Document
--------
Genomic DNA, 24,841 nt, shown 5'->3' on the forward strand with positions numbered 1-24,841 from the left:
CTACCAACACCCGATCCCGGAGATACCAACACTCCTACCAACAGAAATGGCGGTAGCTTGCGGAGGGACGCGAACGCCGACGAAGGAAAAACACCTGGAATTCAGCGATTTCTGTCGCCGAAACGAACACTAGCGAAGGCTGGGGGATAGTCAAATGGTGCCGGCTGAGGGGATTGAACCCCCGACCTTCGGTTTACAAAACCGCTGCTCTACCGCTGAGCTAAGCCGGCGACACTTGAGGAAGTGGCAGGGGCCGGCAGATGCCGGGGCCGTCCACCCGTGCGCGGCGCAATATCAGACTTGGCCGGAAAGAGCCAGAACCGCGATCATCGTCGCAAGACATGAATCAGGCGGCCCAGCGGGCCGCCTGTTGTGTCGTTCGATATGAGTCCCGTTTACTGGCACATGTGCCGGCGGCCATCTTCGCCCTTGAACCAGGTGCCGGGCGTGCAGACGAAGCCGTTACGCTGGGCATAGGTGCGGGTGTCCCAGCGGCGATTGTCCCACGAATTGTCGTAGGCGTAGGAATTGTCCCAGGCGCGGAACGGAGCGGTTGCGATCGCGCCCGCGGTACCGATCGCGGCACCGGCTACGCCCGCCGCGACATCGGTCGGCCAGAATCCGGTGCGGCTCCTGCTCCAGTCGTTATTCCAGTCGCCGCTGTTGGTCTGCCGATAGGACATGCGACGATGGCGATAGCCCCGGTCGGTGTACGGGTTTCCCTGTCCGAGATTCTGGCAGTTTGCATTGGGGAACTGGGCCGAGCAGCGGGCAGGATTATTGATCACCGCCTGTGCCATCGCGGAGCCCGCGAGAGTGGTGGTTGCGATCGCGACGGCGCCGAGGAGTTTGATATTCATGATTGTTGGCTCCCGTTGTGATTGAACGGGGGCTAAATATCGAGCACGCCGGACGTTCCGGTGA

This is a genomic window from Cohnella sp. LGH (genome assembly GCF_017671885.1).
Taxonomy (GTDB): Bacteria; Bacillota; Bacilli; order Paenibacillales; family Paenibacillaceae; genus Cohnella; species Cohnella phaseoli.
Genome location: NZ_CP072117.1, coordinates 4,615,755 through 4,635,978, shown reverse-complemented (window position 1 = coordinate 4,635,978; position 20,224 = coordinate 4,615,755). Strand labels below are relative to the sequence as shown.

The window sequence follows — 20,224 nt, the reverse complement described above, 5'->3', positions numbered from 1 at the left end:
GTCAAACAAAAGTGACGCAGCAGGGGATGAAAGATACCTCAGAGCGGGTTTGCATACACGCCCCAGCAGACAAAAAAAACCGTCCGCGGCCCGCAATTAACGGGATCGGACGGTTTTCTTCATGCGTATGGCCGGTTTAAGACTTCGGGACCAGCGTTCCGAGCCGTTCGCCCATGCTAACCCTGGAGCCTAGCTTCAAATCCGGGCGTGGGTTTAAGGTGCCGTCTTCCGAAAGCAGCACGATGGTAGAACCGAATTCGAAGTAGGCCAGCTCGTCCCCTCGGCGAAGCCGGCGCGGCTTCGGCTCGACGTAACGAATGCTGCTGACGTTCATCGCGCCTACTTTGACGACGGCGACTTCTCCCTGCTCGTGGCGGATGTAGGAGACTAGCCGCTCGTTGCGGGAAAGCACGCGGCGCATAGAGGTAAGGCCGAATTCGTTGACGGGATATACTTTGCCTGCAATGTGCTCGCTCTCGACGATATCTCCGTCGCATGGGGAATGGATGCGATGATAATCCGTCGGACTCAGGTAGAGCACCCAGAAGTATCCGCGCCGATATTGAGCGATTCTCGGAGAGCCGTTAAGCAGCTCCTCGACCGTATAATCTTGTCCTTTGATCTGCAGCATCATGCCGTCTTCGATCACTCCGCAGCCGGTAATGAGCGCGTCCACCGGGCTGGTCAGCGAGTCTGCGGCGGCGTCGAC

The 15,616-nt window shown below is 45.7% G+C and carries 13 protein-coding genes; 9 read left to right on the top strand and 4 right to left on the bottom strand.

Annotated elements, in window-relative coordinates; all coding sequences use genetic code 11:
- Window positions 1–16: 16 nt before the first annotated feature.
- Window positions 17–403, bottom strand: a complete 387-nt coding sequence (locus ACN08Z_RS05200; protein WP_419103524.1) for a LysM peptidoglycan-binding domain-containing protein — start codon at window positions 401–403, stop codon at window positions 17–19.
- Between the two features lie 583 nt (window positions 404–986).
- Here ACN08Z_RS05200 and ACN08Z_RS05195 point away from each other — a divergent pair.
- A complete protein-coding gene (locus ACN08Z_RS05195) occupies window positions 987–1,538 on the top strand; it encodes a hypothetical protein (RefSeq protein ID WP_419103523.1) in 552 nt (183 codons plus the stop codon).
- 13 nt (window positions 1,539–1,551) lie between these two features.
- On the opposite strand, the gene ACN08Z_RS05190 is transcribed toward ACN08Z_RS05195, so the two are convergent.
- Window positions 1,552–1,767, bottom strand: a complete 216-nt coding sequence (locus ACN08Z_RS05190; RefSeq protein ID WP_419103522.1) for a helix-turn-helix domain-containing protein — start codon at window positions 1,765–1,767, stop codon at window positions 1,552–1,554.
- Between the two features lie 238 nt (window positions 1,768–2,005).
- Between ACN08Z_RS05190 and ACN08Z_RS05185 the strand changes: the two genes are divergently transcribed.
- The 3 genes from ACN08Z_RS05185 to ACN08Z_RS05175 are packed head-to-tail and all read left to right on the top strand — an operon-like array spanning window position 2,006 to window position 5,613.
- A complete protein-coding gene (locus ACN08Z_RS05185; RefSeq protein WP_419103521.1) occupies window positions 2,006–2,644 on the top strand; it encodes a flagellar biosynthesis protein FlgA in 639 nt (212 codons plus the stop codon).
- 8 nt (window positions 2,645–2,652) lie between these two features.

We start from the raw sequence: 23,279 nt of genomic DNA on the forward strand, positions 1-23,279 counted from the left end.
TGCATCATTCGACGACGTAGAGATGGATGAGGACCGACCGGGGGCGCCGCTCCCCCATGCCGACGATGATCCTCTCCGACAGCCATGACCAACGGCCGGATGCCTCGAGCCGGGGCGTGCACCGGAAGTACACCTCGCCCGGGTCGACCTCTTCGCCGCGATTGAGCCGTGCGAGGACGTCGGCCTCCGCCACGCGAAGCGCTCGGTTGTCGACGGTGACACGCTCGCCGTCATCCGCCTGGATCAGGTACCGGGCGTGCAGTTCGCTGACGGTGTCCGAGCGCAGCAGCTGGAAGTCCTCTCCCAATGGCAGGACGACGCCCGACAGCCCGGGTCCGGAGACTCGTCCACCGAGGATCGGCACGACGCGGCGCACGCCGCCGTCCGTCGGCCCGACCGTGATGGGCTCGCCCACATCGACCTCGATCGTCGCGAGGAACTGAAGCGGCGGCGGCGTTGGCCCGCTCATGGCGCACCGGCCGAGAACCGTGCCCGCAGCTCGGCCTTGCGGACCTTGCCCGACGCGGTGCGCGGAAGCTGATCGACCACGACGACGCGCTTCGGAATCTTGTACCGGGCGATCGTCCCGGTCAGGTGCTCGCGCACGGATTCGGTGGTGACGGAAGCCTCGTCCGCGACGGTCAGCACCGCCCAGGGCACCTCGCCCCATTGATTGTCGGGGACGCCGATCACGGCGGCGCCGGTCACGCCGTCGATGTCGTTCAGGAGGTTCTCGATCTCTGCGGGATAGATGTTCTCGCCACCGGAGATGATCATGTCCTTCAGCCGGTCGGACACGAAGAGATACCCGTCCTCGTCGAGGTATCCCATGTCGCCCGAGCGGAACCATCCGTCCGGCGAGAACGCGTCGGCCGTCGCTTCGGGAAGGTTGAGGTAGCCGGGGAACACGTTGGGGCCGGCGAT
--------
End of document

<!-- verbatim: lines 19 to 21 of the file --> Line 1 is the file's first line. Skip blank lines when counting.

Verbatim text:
- Between ACN08Z_RS05190 and ACN08Z_RS05185 the strand changes: the two genes are divergently transcribed.
- The 3 genes from ACN08Z_RS05185 to ACN08Z_RS05175 are packed head-to-tail and all read left to right on the top strand — an operon-like array spanning window position 2,006 to window position 5,613.
- A complete protein-coding gene (locus ACN08Z_RS05185; RefSeq protein WP_419103521.1) occupies window positions 2,006–2,644 on the top strand; it encodes a flagellar biosynthesis protein FlgA in 639 nt (212 codons plus the stop codon).